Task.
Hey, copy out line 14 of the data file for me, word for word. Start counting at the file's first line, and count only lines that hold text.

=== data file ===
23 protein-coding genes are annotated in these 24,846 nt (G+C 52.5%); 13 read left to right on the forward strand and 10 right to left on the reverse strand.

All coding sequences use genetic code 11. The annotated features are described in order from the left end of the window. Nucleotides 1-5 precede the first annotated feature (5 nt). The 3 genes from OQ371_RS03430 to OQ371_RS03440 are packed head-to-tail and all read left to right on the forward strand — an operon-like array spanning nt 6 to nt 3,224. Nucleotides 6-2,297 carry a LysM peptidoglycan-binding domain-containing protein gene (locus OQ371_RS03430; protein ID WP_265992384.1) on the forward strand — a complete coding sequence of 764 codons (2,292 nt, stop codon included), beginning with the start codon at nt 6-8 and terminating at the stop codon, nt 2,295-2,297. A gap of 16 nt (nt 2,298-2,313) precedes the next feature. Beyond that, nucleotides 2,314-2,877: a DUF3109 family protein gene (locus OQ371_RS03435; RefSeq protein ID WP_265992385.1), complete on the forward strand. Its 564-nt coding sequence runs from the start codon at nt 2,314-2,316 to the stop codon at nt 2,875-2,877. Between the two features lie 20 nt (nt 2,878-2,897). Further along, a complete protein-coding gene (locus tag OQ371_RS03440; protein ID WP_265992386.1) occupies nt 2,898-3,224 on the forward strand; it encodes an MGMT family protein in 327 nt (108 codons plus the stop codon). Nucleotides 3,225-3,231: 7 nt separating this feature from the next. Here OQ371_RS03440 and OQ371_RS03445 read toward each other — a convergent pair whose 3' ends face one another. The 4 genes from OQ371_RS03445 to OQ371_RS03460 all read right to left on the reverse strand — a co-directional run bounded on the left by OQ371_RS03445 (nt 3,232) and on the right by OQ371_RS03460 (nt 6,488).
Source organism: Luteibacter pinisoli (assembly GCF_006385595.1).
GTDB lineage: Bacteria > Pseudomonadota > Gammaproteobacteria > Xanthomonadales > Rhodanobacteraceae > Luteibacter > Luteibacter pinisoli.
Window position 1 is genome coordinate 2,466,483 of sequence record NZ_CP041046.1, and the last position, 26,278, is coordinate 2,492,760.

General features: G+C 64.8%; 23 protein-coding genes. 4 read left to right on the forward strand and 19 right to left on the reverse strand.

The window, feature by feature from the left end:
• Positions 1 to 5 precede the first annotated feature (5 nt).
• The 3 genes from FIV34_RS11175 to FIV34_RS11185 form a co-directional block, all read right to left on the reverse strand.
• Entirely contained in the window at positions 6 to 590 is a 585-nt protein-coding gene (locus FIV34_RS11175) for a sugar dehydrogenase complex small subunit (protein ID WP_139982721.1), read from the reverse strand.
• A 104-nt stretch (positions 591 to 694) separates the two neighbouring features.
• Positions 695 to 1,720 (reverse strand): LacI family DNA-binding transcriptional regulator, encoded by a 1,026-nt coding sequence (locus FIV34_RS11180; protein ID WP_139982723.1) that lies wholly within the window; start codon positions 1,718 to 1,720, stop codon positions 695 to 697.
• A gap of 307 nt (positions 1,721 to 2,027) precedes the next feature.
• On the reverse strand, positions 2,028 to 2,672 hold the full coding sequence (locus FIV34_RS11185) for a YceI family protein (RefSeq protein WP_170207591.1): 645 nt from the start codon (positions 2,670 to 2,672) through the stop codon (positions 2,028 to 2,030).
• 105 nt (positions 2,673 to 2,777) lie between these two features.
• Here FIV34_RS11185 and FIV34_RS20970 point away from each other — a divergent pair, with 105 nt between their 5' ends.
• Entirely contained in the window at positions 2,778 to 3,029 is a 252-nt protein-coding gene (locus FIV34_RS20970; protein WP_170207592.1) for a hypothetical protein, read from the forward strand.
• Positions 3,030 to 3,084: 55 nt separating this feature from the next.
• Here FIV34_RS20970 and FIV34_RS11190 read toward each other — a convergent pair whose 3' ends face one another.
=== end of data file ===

• On the reverse strand, positions 2,028 to 2,672 hold the full coding sequence (locus FIV34_RS11185) for a YceI family protein (RefSeq protein WP_170207591.1): 645 nt from the start codon (positions 2,670 to 2,672) through the stop codon (positions 2,028 to 2,030).